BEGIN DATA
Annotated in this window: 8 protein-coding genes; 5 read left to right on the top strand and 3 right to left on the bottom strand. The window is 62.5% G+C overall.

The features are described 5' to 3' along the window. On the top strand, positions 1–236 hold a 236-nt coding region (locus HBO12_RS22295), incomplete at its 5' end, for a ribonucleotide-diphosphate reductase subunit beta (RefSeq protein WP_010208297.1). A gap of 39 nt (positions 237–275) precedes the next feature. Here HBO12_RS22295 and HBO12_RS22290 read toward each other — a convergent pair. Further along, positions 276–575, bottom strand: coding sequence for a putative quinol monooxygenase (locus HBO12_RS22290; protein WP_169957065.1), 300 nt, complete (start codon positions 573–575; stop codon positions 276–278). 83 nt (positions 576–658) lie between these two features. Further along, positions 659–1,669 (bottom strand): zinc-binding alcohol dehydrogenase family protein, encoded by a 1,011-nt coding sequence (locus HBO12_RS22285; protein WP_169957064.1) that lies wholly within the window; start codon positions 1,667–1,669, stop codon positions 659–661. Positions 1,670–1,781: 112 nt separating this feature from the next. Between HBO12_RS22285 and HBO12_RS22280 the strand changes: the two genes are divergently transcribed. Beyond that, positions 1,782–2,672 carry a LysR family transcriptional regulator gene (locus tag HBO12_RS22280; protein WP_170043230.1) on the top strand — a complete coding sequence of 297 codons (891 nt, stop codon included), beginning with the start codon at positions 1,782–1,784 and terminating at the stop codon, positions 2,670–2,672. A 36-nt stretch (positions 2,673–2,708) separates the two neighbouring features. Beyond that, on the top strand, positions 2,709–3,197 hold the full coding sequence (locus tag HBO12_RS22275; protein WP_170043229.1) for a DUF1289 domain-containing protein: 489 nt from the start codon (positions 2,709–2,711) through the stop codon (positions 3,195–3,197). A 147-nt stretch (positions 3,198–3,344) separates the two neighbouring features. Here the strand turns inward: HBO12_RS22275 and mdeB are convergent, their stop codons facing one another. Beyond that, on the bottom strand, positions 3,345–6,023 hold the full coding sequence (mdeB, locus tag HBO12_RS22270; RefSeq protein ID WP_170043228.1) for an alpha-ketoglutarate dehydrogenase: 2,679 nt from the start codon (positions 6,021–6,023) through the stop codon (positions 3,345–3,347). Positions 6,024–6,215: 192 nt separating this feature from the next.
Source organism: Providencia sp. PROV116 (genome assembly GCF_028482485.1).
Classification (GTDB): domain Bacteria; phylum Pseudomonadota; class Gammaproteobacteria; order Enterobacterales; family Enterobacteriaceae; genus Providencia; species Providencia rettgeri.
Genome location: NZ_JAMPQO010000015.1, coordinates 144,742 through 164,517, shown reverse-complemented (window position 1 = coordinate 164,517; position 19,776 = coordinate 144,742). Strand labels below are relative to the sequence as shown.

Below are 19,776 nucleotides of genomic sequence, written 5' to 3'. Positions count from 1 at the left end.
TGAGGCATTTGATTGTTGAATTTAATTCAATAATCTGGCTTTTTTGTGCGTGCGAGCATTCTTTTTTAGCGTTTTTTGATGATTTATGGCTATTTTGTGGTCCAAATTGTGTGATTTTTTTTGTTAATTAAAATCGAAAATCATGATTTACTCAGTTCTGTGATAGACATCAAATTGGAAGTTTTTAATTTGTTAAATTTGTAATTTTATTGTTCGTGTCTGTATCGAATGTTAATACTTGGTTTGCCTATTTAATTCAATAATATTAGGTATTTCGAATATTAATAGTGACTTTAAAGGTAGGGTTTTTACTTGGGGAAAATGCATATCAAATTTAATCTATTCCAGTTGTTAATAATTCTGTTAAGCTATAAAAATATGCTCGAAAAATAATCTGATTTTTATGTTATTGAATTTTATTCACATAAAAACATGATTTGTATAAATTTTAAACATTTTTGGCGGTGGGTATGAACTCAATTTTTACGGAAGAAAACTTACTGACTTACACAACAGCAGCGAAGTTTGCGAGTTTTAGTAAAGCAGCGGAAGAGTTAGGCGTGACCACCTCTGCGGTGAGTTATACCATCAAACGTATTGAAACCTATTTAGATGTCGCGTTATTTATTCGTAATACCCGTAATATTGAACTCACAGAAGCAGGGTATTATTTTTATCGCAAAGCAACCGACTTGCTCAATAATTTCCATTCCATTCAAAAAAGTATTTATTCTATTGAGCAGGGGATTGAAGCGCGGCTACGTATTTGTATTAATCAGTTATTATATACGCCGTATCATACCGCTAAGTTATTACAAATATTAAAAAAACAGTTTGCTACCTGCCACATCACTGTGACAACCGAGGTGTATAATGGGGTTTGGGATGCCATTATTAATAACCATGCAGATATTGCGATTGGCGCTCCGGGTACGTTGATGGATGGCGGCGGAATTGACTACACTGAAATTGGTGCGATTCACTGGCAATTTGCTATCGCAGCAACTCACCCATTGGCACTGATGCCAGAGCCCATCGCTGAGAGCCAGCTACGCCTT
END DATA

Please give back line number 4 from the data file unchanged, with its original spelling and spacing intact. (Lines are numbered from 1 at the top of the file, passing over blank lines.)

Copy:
Classification (GTDB): domain Bacteria; phylum Pseudomonadota; class Gammaproteobacteria; order Enterobacterales; family Enterobacteriaceae; genus Providencia; species Providencia rettgeri.